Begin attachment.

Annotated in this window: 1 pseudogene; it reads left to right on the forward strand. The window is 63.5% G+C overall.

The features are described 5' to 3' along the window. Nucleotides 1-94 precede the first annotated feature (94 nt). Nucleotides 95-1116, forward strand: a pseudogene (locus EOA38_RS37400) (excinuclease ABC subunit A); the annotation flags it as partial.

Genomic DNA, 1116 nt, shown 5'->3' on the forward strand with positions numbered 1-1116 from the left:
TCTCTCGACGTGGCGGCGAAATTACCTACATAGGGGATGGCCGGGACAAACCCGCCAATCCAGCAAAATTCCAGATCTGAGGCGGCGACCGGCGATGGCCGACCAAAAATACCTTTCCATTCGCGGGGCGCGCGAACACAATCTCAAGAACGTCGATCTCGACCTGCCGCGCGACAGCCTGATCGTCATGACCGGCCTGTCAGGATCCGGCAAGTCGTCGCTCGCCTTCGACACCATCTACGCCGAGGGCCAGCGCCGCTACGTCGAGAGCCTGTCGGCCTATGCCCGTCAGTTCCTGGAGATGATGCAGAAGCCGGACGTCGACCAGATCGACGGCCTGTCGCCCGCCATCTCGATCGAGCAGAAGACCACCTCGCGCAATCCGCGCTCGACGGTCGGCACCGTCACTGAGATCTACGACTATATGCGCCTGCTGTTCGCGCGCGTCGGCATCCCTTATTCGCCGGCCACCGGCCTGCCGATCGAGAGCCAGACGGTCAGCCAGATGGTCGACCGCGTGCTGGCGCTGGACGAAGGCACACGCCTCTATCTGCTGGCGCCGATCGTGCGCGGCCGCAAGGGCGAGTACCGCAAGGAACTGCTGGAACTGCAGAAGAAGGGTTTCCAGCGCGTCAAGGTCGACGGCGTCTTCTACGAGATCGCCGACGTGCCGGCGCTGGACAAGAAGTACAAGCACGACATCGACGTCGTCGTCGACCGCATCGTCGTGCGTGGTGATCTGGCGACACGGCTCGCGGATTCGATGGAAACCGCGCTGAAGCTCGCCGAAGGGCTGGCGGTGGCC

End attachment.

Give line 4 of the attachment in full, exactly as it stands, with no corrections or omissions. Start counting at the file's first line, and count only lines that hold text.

TCTCTCGACGTGGCGGCGAAATTACCTACATAGGGGATGGCCGGGACAAACCCGCCAATCCAGCAAAATTCCAGATCTGAGGCGGCGACCGGCGATGGCCGACCAAAAATACCTTTCCATTCGCGGGGCGCGCGAACACAATCTCAAGAACGTCGATCTCGACCTGCCGCGCGACAGCCTGATCGTCATGACCGGCCTGTCAGGATCCGGCAAGTCGTCGCTCGCCTTCGACACCATCTACGCCGAGGGCCAGCGCCGCTACGTCGAGAGCCTGTCGGCCTATGCCCGTCAGTTCCTGGAGATGATGCAGAAGCCGGACGTCGACCAGATCGACGGCCTGTCGCCCGCCATCTCGATCGAGCAGAAGACCACCTCGCGCAATCCGCGCTCGACGGTCGGCACCGTCACTGAGATCTACGACTATATGCGCCTGCTGTTCGCGCGCGTCGGCATCCCTTATTCGCCGGCCACCGGCCTGCCGATCGAGAGCCAGACGGTCAGCCAGATGGTCGACCGCGTGCTGGCGCTGGACGAAGGCACACGCCTCTATCTGCTGGCGCCGATCGTGCGCGGCCGCAAGGGCGAGTACCGCAAGGAACTGCTGGAACTGCAGAAGAAGGGTTTCCAGCGCGTCAAGGTCGACGGCGTCTTCTACGAGATCGCCGACGTGCCGGCGCTGGACAAGAAGTACAAGCACGACATCGACGTCGTCGTCGACCGCATCGTCGTGCGTGGTGATCTGGCGACACGGCTCGCGGATTCGATGGAAACCGCGCTGAAGCTCGCCGAAGGGCTGGCGGTGGCC